The History of Personal, Portable Music: Home Taping Is Never Not Killing Music

At this year’s Pop Conference, Tim Quirk delivered a speech on the history of the Walkman, and how it informed our personal listening behavior up to the modern day. Just remember: home taping is killing music.

home taping sign


It’s startling how much of the history of one of the most popular and groundbreaking gadgets of all time is still generally unknown, including lots of trivia that make the whole story so fun. Well, actually, given that I was -7 years old when the first Walkman (then called the Soundabout) was announced in 1979, maybe it’s not all that surprising.

The story starts with how the Walkman came to be–one of Sony’s cofounders loved listening to music over headphones while on the plane, but Sony’s then-current offering was bulky and expensive. He asked his engineers to create a smaller and more convenient version, and the first Walkman was born. That much is pretty well known.

But did you know that the first major marketing push involved a feature nobody actually cared about? The first Walkman came with two headphone jacks, because, reasoned Sony, who wants to isolate themselves? As it turned out, the answer to that was “everyone.” Now the ad campaign featuring happy couples sharing music through one Walkman as they roller skated, sat on a bench staring at each other, or sky-dived (without any protective gear at all–what kind of message did that send to children of 1979, Sony?).

walkmen ads

Or did you know that starting in the early 1980s, there were serious sociological studies about the effect of sealing oneself off from the rest of the world with headphones? Somewhat uncomfortably, in 2010 retrospect, the word “autism” was often used to describe this new trend, as in “The Walkman … promoted autism and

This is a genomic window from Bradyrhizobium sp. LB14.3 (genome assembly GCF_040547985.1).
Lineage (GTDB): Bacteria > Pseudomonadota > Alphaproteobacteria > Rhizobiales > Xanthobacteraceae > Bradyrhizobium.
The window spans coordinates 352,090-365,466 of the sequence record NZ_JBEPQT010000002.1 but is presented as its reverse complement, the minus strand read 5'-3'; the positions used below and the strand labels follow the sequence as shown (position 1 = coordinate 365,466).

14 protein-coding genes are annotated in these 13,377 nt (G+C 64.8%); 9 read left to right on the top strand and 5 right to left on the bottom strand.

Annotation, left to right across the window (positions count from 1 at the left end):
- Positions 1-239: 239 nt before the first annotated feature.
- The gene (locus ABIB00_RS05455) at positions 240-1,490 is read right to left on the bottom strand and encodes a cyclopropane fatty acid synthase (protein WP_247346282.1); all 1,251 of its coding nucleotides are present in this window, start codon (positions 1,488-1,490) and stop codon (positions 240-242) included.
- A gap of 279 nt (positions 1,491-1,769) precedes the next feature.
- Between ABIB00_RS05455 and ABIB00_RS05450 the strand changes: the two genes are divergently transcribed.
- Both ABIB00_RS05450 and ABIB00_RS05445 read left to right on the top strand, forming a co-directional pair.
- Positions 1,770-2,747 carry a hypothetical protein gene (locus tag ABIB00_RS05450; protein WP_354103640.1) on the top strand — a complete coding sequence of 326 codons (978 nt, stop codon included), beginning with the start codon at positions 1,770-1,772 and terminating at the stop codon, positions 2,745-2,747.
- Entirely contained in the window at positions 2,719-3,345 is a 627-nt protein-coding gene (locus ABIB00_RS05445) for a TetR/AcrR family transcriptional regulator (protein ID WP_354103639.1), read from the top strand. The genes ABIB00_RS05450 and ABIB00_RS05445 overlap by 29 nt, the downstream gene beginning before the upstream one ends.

isolation, with consequences yet untold.”

The story skips pretty quickly past CDs, because why not, it’s just my childhood that is apparently so unimportant to the history of music technology (Everclear was a great band, right?) that it can be totally ignored. But it ends on the death of radio and the triumph of personal, individual playlists, concluding that what the record labels really hate is their lack of control. I’d personally say that a lack of control is more a secondary concern, next to the lack of income, but it’s an interesting point nonetheless. Check out the full story on Rhapsody–even a music freak slash tech nerd like myself learned a few things.

Dan Nosowitz, the author of this post, can be followed on Twitter, corresponded with via email, and stalked in San Francisco (no link for that one–you’ll have to do the legwork yourself).


About the author

Dan Nosowitz is a freelance writer and editor who has written for Popular Science, The Awl, Gizmodo, Fast Company, BuzzFeed, and elsewhere. He holds an undergraduate degree from McGill University and currently lives in Brooklyn, because he has a beard and glasses and that's the law